On 8 July more than 30,000 prisoners refused meals across California state prisons. Twenty days later, 1,000 were still on hunger strike. As of mid-August, at least 200 remained who had fasted since the beginning. One of their main demands is to end long-term solitary confinement, a practice that fundamentally dehumanises people and is proven to irreparably harm an individual’s ability to socialise. Other demands include access to adequate and nutritious food and an end to the use of ‘gang member status’ to control and abuse prisoners.
With worldwide media attention, the strike has brought the prison system – by default invisible – to the forefront of people’s awareness. As one prisoner put it, ‘Rot can’t grow where there’s a bright light shining.’
However, rot does grow and shadows still stalk a growing prison complex in the UK. On 21 August a BBC news story brought to light the story of a woman who has been in solitary confinement for more than six years at the prison HMP Bronzefield, where I served my three-and-a-half-year sentence from 2009.
‘Her prolonged location in the segregation unit amounted to cruel, inhumane and degrading treatment,’ said Nick Hardwick, the chief inspector of prisons, ‘and we use these words advisedly.’
There are currently 85,690 people in prison in the UK, not including people detained under the Mental Health Act, in secure children’s homes or in immigration detention. The statistics provide a whirlwind introduction to the system. Twenty-seven per cent of the adult prison population has been in care, and almost 40 per cent of prisoners under 21 were in care as children. The great majority suffer from two or more mental health disorders (72 per cent of males and 70 per cent of females). People from minority-ethnic backgrounds are imprisoned at high rates, representing more than a quarter of the prison population nationwide.
The gender breakdown is also striking. The women’s prison population has risen by 33 per cent in the past decade, with two thirds incarcerated for non-violent offences. More than half have suffered domestic violence, and one in three has experienced sexual abuse. Sixty-six per cent have dependent children under 18, leaving an estimated 17,700 children separated from their mothers. Self-harmers in prison are 11 times more likely to be women.
The government’s Safety in Custody Statistics report for January–March 2012 records 211 deaths, 5,611 self-harm incidents and 3,725 assaults in the previous year.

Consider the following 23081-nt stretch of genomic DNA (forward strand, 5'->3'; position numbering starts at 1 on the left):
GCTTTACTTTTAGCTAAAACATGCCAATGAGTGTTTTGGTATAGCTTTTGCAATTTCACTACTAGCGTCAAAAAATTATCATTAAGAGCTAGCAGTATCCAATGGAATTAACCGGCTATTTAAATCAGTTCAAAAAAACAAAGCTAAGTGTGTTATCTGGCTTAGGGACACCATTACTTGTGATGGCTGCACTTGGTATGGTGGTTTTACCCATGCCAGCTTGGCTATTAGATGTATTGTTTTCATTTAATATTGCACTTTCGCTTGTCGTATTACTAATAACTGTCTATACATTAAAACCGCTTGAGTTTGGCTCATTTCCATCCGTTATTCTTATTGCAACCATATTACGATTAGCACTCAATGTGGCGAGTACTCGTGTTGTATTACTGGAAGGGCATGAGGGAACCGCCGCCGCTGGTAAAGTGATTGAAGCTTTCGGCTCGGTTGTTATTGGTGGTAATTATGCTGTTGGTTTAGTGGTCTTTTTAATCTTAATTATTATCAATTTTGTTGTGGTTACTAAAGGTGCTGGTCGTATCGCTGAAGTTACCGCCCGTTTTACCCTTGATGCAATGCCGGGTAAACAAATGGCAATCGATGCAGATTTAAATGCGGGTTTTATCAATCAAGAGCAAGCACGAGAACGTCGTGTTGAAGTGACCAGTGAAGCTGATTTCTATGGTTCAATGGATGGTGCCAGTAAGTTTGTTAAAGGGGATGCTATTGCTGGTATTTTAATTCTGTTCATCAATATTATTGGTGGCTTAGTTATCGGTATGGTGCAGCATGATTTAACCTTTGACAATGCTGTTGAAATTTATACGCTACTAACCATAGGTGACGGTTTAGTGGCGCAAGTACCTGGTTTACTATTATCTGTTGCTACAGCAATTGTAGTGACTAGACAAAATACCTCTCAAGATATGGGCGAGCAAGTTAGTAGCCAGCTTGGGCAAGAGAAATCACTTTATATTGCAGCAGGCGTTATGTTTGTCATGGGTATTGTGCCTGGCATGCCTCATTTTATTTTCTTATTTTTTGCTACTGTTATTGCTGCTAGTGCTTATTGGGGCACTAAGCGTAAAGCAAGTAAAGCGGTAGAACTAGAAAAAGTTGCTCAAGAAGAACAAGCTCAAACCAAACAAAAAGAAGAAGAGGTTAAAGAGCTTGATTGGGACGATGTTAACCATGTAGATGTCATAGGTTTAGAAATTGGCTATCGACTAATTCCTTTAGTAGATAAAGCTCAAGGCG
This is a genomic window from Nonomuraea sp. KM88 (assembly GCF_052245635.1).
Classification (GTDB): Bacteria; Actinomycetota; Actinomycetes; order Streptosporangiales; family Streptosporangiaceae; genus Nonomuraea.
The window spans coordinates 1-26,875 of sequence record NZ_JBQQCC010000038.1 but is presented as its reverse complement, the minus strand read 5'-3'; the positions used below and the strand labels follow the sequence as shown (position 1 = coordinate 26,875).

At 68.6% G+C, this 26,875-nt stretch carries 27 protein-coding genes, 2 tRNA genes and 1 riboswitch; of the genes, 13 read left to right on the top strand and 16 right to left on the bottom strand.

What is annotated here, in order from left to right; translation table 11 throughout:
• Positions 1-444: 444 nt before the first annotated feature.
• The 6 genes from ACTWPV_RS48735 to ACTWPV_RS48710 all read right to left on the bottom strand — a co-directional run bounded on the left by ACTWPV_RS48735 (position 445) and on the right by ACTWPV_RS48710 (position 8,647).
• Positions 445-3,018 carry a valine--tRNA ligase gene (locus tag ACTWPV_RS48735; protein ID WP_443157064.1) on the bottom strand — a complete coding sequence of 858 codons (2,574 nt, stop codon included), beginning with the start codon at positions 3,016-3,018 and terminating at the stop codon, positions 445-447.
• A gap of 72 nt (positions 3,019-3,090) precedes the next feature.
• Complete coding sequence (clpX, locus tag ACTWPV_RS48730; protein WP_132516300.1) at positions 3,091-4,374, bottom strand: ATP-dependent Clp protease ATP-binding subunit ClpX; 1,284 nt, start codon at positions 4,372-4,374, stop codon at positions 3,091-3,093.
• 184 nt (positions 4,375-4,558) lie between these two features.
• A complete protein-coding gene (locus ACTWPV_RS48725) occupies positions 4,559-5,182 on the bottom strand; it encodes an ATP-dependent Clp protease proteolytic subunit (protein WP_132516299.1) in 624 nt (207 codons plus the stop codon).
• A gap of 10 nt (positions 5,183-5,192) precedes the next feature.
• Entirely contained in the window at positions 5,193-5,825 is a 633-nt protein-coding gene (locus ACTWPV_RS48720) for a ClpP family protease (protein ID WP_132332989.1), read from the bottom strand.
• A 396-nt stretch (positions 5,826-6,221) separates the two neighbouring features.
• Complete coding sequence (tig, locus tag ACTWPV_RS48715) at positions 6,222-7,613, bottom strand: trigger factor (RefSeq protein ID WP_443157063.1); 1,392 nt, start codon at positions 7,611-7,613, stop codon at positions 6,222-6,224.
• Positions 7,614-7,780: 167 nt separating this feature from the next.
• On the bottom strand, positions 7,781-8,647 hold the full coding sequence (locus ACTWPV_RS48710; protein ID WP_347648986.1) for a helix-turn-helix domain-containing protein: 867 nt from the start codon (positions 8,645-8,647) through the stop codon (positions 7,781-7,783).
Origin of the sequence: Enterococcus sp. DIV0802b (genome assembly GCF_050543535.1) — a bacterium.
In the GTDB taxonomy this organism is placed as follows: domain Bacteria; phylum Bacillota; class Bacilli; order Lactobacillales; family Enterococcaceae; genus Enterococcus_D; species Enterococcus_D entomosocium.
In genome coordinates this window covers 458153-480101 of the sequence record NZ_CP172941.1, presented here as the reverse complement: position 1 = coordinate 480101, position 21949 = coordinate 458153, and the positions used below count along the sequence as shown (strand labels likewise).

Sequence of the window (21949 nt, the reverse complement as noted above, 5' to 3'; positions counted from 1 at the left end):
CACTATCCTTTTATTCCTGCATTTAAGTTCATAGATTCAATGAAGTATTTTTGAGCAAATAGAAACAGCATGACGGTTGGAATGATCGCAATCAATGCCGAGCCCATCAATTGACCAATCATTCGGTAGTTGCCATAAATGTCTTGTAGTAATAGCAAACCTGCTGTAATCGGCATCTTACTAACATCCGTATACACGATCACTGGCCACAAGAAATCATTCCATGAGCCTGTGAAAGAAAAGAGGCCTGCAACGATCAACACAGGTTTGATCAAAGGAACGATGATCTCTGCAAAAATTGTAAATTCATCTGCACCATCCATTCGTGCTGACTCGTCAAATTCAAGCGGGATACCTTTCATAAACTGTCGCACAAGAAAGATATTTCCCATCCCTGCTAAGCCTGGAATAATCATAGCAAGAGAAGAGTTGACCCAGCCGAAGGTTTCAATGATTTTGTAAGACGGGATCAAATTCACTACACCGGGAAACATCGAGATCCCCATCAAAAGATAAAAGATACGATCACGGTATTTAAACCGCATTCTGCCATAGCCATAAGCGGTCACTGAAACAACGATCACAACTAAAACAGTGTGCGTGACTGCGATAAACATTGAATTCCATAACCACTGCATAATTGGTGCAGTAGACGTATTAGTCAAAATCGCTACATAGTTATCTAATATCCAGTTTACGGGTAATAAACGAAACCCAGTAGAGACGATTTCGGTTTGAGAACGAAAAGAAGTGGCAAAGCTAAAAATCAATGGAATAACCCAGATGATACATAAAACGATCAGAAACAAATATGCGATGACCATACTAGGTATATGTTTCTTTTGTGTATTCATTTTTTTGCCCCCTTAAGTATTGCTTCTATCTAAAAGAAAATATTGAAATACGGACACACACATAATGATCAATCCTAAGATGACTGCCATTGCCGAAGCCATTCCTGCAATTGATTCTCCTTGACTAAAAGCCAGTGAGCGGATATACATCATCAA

As an ex-prisoner, I’m fully aware that the harm of the prison system isn’t just inside the grey buildings and huge walls. Its web of violent interrelationships entangles prisoners, their families, lovers, friends and communities the world over. It is a sprawling complex of social control, described by organisers in the US as the ‘prison industrial complex’.
The ‘prison industrial complex’ is a term used to describe the overlapping interests of government and industries that use surveillance, policing and imprisonment as solutions to economic, social and political problems.
In the US there are more than two million people trapped in one of the most ‘advanced’ prison industrial complexes on the planet. It is a system based on racism, repression, capitalism and a model of endless growth. In her book Are Prisons Obsolete?, Angela Yvonne Davis wrote: ‘The prison has become a black hole in which the detritus of contemporary capitalism is deposited. Mass imprisonment generates profits as it devours social wealth, and thus it tends to reproduce the very conditions that lead people to prison.’
Fighting capitalism’s most obvious effect on the system – privatisation – is rife with challenges: how can we avoid lending legitimacy to public prisons? Yet ‘market’ incentives to cage human beings can be a final reducer of social justice.
The UK’s prison system is already the most privatised in Europe, with private institutions holding 11.6 per cent of all inmates – almost 10,000 people. Research has shown that the overall cost of placing someone in a private prison is higher. Private institutions have also been criticised for cutting corners, failing to retain staff and weakening standards of safety.
Profit is the priority. Multinational companies find a multitude of opportunities to reap financial rewards, from selling electronic tags to actually running prisons. Thousands of prisoners are also employed producing goods for private sector companies through mainly menial labour such as packing headphones and boxes. Investment in rehabilitation, however, runs contrary to business goals.
Immigration law is another major factor. When a population is highly regulated and controlled through special laws, companies face no shortage of inmates. Women from foreign countries are among the fastest growing groups of prisoners, now representing one in seven women incarcerated in England and Wales.Illustration: hey monkey riot
Resistance to the prison system includes diverse approaches. Some focus on harm intervention, extending education, training and counselling to inmates. Through supporting individuals we can help de-carcerate our communities.